"" The girl who makes things: July 2014

Tuesday, 15 July 2014

Mccalls 6696 - a wearable toile

Bonjour mes amis! I hope the weather is just as glorious wherever you are as it is here. It's three days until The Wedding and I've almost finished the last bridesmaids dress, I just need to hand stitch the lining to the zip and then I'm done. Big smile. I've even had enough time to squeeze in some selfish sewing too:


It's a bit too finished to be a proper toile (ie I overlocked the edges) but it's a still a toile for three reasons: 1) the fabric is a cheap poly cotton which I bought from Leeds Market for £1.50 per metre for toile making purposes. 2) I sewed a straight size 10 from the envelope with no alterations. 3) I wasn't exactly a perfectionist about any of the finishings. I used black thread although the fabric is navy and some of the top-stitching is atrocious. But I don't care because it's a toile.


The only alteration I did make was to gather the skirt instead of pleat it (mainly for time saving reasons, but also because I wanted to see how it'd look - and I kinda like it!). Fitting wise it's ok. The pattern allows you to choose your bra cup size which means you don't have to worry about FBAs or SBAs. I particularly love this feature as I nearly always need to do a SBA and I never feel fully confident about it. I wish all patterns would allow you to choose the cup size (hint to indie patterns!). I don't like clothes to be tight but I think this dress is a little on the loose side. I may need to go down a size, although the fit on the shoulders is good. Any advice would be much appreciated.


 I have big visions for this dress. I've done enough burrito bodices and invisible zip insertions to put them in a draw labelled 'mastered'. My next challenge is to master the button-up collar. I've been really inspired by the number of shirts and shirt dresses out there in the bloggesphere. I was particularly impressed by this tutorial from Four Square Walls about how to sew the perfect collar - I wish I'd followed it. I want to make a couple of proper versions of Mccalls 6696 and really hone that collar.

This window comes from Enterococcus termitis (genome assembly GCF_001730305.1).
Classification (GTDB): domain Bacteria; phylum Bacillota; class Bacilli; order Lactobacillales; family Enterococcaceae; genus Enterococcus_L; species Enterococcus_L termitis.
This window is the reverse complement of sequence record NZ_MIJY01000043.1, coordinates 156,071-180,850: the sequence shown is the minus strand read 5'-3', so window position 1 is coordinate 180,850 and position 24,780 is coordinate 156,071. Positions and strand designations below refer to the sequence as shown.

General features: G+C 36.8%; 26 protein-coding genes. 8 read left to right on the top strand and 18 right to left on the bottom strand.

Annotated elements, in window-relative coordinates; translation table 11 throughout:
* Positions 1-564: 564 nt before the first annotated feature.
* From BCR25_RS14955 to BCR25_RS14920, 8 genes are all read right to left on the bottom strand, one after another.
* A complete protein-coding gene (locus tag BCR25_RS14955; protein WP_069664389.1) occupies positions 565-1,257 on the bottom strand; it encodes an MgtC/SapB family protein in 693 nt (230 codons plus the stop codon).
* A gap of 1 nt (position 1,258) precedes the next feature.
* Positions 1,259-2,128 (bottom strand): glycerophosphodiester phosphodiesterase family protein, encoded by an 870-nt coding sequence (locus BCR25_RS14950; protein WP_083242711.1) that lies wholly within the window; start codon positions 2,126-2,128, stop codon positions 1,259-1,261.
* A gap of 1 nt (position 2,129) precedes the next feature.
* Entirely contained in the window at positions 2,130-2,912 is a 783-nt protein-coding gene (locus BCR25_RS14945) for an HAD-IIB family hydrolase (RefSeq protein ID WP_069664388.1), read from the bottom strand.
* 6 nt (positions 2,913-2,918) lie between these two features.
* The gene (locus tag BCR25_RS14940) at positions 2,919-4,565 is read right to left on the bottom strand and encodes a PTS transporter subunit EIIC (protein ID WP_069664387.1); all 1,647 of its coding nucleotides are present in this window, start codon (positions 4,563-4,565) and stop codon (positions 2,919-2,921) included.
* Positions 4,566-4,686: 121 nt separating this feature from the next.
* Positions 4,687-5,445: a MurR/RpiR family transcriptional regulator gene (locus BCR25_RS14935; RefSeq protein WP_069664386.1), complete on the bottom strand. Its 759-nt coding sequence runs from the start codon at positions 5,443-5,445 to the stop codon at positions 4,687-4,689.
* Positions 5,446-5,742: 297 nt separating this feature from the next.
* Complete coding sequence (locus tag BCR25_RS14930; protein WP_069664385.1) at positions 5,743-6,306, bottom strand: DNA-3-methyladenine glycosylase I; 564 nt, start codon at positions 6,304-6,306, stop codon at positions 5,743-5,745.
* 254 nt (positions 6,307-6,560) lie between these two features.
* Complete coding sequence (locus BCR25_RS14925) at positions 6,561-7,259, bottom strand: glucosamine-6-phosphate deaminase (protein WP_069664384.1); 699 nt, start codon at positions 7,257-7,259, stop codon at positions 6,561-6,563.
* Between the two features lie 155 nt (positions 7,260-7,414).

I'm thinking of making one for summer in fresh white cotton which I'd then dip dye in blue. Rather like this:

Mink Pink Great White Shirt Dress

And another version in forest green for Autumn/Winter, possibly with a straight skirt? I've also been crushing on the Alda shirt dress by Grainline Studio and very tempted to download the pdf pattern.

I really enjoyed making this toile and it didn't take too long either. There's something so satisfying about piecing together a slightly more complicated garment - like working out a puzzle. 

Friday, 4 July 2014

The Tarzan and Jane skirt

It's Fridaaaaay! Isn't it a lovely feeling? I especially love Fridays because I finish work at lunchtime and I can go home and be freeeee. I can also go to Leeds Market and peruse the fabric stalls as they're still open at this time of day. Oh the joys! Anyway, while I've got a snippet of free time, I thought I'd show you my latest make, a wrap pencil skirt, or as I like to call it, The Tarzan and Jane skirt.


Now I have a confession to disclose: I don't often wear the clothes I make. It's terrible, I know, and I'm trying desperately to redeem myself. But there are a few factors as to why it is the case: firstly, I often spend so much time working on a piece that by the time I've finished, I just can't bare to look at it anymore. Secondly, sometimes the things I make aren't really my style or appropriate for everyday life, ie work. There's not much I can do about the first point, unless I become a faster sewer, but I'm trying to work on the last point. This is why I decided to make a work skirt.


The fabric is a little boring, I must admit, but this is the kind of thing I need in my wardrobe. I need a basic staple skirt which I can wear with a variety of different tops and biege/brown pretty much does the job. 


The pattern is Vogue 8928. It was easy enough to sew, but I had a few of issues with fitting. I initially made a toile and found that it needed a bit more room in the butt area. I altered the pattern to make the darts a little wider on the back pieces by 2". This was way too much and I ended up having to make gigantic seam allowances all over the skirt to compensate for the amount of room. This has also given the skirt a rather odd shape. My advice? Make the item according to the pattern and adjust it later. I'm just not confident enough to do full on pattern alterations yet.



I fully lined the skirt and overlocked all the seams which gave a nice, clean finish. I even had a go at blind stitching the hem which is rather more sophisticated than my usual handmades.


Due to the wrap shape, the skirt doesn't need a vent to allow for free movement. Instead, the wrap moves around as you walk and sometimes exposes a little bit of leg. This is ok, but the real problem is sitting down without the skirt splitting up to the thigh. I'm a teacher so I can't sit in front of my class with most of my leg showing! So I haven't worn it to work yet. Le sigh.

If you think I sound like I'm not completely in love with this skirt then you're probably right. There ain't nothing worse than wearing something you don't feel 100% secure in. Will I make this skirt again? Maybe, but for the time being I'll chalk it all up to experience and hope that the next make is a little more wearable.